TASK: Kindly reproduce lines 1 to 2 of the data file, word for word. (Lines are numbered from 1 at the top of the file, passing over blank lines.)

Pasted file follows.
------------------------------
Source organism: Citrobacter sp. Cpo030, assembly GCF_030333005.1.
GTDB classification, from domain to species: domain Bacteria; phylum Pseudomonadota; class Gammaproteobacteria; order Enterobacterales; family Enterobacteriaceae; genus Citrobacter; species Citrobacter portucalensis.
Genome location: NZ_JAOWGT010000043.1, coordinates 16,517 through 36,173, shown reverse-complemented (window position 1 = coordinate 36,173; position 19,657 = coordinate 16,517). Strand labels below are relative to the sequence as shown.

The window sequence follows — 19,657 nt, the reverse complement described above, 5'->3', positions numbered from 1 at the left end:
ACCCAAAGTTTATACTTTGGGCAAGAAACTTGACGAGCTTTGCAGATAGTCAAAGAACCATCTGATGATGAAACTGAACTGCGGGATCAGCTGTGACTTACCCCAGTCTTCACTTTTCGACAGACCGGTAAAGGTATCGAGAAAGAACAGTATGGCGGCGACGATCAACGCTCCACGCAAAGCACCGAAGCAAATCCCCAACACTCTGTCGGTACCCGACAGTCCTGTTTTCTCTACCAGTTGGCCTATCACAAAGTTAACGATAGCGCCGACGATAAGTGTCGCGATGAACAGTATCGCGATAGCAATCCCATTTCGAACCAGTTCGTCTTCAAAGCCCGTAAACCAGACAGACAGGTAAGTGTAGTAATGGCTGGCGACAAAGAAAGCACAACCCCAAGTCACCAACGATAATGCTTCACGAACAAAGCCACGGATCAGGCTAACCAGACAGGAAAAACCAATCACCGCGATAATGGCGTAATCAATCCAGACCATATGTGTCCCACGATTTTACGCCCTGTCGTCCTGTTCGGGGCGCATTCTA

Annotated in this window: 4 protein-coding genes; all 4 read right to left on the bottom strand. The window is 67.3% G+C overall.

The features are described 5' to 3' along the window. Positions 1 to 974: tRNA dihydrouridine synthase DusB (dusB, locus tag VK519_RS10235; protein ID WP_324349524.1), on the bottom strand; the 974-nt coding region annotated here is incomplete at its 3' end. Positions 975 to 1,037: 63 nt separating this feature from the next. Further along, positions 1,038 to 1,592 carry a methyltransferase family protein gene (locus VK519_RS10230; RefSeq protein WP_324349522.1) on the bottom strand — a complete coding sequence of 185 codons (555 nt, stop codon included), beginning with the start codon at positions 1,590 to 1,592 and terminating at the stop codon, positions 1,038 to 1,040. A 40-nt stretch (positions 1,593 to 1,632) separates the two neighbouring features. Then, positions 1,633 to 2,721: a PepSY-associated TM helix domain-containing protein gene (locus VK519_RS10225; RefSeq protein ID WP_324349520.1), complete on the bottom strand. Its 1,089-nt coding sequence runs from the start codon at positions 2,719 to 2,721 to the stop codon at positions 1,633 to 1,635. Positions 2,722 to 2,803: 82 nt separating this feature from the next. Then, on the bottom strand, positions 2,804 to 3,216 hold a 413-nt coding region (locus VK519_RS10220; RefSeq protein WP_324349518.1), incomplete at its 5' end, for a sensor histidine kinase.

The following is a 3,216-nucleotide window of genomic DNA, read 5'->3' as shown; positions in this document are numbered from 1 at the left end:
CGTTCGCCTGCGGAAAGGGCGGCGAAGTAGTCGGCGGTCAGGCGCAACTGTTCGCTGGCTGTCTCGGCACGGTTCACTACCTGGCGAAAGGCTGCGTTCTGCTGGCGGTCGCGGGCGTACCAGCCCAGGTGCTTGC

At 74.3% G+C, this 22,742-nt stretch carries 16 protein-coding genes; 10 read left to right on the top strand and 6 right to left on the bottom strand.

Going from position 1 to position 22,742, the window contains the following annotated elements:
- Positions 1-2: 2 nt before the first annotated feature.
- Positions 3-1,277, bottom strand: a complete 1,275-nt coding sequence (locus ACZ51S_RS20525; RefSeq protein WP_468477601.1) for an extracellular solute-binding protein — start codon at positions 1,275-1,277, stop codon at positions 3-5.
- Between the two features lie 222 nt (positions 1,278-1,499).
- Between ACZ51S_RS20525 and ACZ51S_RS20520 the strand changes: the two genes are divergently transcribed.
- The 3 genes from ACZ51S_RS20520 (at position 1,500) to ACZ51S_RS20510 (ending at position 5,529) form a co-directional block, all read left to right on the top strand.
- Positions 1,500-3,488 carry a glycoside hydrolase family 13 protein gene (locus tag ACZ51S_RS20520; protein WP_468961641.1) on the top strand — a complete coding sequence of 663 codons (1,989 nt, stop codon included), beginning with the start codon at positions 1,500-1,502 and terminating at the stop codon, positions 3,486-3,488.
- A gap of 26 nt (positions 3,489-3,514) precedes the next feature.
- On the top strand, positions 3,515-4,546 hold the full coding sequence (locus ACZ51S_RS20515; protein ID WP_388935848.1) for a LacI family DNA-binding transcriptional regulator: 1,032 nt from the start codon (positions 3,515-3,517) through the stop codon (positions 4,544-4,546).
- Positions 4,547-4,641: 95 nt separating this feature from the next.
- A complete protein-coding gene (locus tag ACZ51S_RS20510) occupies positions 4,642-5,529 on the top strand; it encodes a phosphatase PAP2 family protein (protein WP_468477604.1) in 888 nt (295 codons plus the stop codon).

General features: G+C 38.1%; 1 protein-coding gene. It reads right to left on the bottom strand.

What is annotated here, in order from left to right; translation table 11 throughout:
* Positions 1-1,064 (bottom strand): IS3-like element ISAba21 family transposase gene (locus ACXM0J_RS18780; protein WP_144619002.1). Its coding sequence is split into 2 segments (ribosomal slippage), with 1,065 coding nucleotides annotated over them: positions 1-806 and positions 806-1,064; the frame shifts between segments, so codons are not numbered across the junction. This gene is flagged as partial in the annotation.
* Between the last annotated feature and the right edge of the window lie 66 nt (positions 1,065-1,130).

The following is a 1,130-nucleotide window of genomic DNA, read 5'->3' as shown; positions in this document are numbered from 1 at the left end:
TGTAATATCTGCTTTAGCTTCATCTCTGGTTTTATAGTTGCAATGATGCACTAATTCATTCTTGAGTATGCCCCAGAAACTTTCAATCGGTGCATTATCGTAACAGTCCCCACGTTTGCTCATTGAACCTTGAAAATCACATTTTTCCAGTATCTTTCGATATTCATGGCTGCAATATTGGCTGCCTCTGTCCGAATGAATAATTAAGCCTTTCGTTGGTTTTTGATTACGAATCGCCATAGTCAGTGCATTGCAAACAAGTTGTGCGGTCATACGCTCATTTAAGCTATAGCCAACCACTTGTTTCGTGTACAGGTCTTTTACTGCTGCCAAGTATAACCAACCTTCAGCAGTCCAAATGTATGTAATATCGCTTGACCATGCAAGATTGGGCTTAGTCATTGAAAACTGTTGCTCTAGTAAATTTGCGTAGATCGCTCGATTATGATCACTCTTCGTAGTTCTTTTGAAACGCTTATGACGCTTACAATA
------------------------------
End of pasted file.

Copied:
Source organism: Citrobacter sp. Cpo030, assembly GCF_030333005.1.
GTDB classification, from domain to species: domain Bacteria; phylum Pseudomonadota; class Gammaproteobacteria; order Enterobacterales; family Enterobacteriaceae; genus Citrobacter; species Citrobacter portucalensis.